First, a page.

Lunge-Larsen and Preus debut with this story of a flower that blooms for the first time to commemorate the uncommon courage of a girl who saves her people from illness. The girl, an Ojibwe of the northern woodlands, knows she must journey to the next village to get the healing herb, mash-ki- ki, for her people, who have all fallen ill. After lining her moccasins with rabbit fur, she braves a raging snowstorm and crosses a dark frozen lake to reach the village. Then, rather than wait for morning, she sets out for home while the villagers sleep. When she loses her moccasins in the deep snow, her bare feet are cut by icy shards, and bleed with every step until she reaches her home. The next spring beautiful lady slippers bloom from the place where her moccasins were lost, and from every spot her injured feet touched. Drawing on Ojibwe sources, the authors of this fluid retelling have peppered the tale with native words and have used traditional elements, e.g., giving voice to the forces of nature. The accompanying watercolors, with flowing lines, jewel tones, and decorative motifs, give stately credence to the story's iconic aspects.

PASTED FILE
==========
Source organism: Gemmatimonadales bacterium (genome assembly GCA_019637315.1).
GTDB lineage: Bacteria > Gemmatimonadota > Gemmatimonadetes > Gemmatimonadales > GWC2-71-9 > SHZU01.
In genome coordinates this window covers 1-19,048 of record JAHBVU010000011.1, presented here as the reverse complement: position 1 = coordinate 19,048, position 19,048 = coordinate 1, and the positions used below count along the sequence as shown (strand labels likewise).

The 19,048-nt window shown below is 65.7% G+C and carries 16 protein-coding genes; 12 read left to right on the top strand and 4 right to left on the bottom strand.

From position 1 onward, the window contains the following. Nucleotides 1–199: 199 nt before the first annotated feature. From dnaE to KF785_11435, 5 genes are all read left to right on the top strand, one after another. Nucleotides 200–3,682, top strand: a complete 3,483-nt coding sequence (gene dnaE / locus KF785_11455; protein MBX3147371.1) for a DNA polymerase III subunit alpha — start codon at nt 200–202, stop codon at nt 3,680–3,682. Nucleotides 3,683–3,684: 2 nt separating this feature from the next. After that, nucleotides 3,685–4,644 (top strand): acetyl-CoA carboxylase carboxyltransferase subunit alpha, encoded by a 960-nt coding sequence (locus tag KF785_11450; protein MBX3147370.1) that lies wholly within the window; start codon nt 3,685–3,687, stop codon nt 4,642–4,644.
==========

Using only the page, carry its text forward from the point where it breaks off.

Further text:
Kirkus Reviews

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Product Details

ISBN-13:
9780547529998
Publisher:
Houghton Mifflin Harcourt
Publication date:
05/25/2004
Sold by:
Barnes & Noble
Format:
NOOK Book
Pages:
32
Sales rank:
1,032,710
Lexile:
AD610L (what's this?)
File size:
16 MB
Note:
This product may take a few minutes to download.
Age Range:
5 - 8 Years